the matter of bankers' double liabil
ity, followed by the proposal to re
duce the number of elective state
officers and having these officers
(Attorney General, Secretary, of
State and State Treasurer) appoint
ed by the Governor with the consent
of the Legislature; setting four year
terms for elective state officers and
prohibiting said officers from holding
consecutive terms. The third propo
sition on this 29-inch-long ballot
concerns the matter of making the
Superintendent of Public Instruction
a member of the Board of Education
al Lands and Funds. The fourth
proposal, if carried, would make the
Governor, Superintendent of Public
Instruction and Auditor of Public
Accounts (elective officers if the new
plan is adopted) members of the
Board of Pardons instead of the
present Board of Pardons member
ship, which includes Governor, At
torney General and Secretary of
State (the latter two appointive of
ficers under the planned changes).
Generally speaking, proposals 2, 3
and 4 are tied together and closely
related the passage of No. 2 mak
ing advisable the passage of 3 and
4 to make the plan effective. The
fifth proposal concerns a method for
recall of state officers who fail to
resign upon the filing of a petition
for such recall.
It is quite probably few voters
will take time to familiarize them
selves with the five propositions in
corporated in this ballot.
The third ballot in size is that of
the Eastern Nebraska Public Power
district. Besides three regular direc
tors to be elected from a field of six
candidates, there are four separate
vacancies to be filled. Originally sent
cut as five separate ballots, the Sec
retary of State has permitted con
solidation under one non-political
heading. But for this voters would
have been handed nine ballots at the
polls instead of the present five.
The fourth ballot in size is the
one concerning the legalizing of Blot
machines in Nebraska. This was
placed on the ballot as a result of
initiative petitions signed by the re
quired percentage of voters all over
the state. Great opposition has de
veloped, and this one of six proposed
constitutional amendments will un
doubtedly be defeated. The Journal
is not wont to give advice to voters,
but feels justified in advising all to
vote "NO" on this proposition.
Last of the five ballots and the
smallest in size is that coverning an
appropriation from Cass county gen
eral funds for the purpose of con
tinuing agricultural extension work
in the county. This is commonly
termed the Farm Bureau referen
dum. There, Journal readers is a gist of
what you will be called upon to help
decide when you visit the polls on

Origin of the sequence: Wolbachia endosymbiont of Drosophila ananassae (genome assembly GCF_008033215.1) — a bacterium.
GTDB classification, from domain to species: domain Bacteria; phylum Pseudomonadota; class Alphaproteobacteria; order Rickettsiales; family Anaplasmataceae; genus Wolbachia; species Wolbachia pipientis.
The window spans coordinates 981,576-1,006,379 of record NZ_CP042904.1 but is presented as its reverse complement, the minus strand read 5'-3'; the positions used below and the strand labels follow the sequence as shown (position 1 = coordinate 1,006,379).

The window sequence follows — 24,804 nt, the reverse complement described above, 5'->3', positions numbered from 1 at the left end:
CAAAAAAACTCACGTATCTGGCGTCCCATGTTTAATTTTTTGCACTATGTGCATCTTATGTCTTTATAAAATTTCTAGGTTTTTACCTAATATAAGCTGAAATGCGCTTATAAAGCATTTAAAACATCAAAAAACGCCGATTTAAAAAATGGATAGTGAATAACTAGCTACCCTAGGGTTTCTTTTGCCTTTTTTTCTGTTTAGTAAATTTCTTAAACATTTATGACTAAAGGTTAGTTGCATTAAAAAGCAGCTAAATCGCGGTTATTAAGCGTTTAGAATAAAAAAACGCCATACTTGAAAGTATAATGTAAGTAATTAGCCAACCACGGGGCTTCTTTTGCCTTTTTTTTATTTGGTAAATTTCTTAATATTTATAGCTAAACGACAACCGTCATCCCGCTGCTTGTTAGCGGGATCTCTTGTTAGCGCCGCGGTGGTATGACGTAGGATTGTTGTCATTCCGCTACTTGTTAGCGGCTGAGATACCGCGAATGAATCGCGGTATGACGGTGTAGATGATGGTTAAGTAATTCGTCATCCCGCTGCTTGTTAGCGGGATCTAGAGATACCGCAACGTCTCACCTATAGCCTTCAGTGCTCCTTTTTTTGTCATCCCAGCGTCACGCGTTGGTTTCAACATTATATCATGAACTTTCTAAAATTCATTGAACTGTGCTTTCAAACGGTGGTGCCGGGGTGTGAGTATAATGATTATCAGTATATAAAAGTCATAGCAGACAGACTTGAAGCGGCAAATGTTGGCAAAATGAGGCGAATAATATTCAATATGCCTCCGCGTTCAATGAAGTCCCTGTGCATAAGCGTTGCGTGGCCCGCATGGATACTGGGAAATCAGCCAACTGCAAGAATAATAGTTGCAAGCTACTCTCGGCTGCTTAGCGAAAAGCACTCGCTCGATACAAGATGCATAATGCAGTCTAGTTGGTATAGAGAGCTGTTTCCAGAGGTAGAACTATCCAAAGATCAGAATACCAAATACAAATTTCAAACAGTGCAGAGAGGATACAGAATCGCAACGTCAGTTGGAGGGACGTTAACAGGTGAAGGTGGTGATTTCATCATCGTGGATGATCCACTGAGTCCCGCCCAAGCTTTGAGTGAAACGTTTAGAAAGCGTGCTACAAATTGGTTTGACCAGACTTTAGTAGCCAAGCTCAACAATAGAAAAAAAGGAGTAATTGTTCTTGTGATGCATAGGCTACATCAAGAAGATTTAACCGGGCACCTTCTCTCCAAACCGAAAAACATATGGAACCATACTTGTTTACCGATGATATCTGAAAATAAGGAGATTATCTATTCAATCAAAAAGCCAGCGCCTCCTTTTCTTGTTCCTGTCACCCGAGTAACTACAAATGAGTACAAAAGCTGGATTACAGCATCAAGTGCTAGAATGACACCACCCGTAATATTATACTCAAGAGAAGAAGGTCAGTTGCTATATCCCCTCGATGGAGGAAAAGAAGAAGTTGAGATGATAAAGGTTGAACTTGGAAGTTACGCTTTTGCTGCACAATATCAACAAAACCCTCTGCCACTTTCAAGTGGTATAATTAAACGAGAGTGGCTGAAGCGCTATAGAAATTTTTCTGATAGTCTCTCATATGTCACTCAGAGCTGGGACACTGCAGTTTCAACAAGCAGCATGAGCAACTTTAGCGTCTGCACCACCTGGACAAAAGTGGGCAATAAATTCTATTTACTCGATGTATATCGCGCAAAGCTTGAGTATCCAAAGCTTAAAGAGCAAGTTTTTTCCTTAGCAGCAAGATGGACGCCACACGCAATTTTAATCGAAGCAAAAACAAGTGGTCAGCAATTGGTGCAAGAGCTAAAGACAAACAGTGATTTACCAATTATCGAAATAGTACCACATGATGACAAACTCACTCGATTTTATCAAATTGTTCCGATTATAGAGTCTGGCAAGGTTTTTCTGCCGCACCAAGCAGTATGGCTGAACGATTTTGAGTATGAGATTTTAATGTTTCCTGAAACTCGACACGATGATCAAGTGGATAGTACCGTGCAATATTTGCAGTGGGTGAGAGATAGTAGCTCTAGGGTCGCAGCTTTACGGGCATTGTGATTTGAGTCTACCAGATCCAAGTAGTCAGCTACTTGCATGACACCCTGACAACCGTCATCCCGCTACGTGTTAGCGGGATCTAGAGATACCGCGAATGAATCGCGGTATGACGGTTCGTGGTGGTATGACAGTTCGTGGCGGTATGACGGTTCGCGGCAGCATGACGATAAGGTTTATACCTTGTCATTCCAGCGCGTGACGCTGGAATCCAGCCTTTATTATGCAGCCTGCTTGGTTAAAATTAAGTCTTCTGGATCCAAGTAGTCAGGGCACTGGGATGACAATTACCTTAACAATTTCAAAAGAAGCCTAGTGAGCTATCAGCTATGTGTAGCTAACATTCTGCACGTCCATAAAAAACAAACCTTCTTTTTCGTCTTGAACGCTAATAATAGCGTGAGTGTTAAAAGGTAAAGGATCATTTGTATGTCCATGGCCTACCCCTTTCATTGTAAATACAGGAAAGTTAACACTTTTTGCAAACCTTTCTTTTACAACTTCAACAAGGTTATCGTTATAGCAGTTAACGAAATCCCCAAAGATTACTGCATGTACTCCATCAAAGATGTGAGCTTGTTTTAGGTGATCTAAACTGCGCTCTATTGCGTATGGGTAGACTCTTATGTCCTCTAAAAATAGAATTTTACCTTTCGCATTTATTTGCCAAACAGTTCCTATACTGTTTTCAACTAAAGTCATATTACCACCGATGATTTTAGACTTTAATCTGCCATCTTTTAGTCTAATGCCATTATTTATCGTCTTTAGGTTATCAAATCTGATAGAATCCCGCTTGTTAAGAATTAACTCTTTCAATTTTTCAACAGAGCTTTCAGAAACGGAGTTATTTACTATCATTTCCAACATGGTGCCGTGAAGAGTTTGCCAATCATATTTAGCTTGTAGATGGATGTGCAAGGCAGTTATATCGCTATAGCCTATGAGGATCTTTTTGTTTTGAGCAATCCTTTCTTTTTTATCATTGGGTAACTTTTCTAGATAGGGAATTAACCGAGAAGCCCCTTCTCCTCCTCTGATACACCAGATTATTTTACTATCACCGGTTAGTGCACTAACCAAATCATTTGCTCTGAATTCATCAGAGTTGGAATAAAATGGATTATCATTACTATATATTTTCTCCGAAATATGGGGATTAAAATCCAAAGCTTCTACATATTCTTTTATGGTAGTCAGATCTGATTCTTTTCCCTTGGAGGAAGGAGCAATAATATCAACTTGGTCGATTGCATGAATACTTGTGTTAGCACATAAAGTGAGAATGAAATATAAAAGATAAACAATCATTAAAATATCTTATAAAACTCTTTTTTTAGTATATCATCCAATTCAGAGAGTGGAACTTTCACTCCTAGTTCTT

To enable voters to study and
familiarize themselves with all the
five ballots, sample copies of the
same will be published in all papers
of the county November 3rd.
for Injuries in
Pearl Sutton Seeks $3,039 Because
of Injujries Received in Crash
on the Louisville Road.
An action has been filed In the
office of the Clerk of the District
Court in which Pearl Sutton seeks
damages in the amount of S3, 039
against the Ash Grove Portland
Lime & Cement Company and Mel
In the petition of the plaintiff it
is alleged that on December 29, 1936,
the plaintiff was a guest passenger
in the car of her step-brother, Ervin
Howland, that they were driving on
the Louisville road between Platts
mouth and Louisville. It is alleged
that the defendant, Schleifert, driv
ing a car owned by defendant Ash
Grove company, was driving ahead
of the car in which the plaintiff
was riding, that the defendant made
a "U" turn in the highway without
warning and as the result the car
in which plaintiff was riding collid
ed with the car of the defendant.
For personal injuries received
and hospital and medical care ex
pense incurred the sum of $3,039 is
HONORED BY SCHOOL GROUP
Superintendent L. S. Devoe of the
Plattsmouth schools, was honored
Friday in the annual election of dis
trict No. 2 of the Nebraska State
Teachers association, being named a
member of the assembly of the asso
ciation. The assembly is the governing
body of the state association and is
a very fine recognition of the ability
of Mr. Devoe in his teaching pro
fession. The attendance at the second dis
trict convention was 2,950 and the
meeting one of the most successful
in the state.
From Friday's Daily
Dewey Reed underwent an ap
pendectomy yesterday at the Meth
odist hospital In Omaha. He came
through the operation fine and is as
well as could be expected.
Voters to Pass
on Matter of Aid
for Farm Bureau
Matter of Whether County Appro
priates $2,000 Yearly Will
Be on the Ballot.
Within two weeks election day
will have rolled around. To our
mind one of the most important is
sues to be settled by Cass county
voters is the question, "Shall we con
tinue to support extension work in
this county by taxation," or words
to that effect.
For the edification of our readers
we wish to call attention to a few of
the many phases of agricultural ex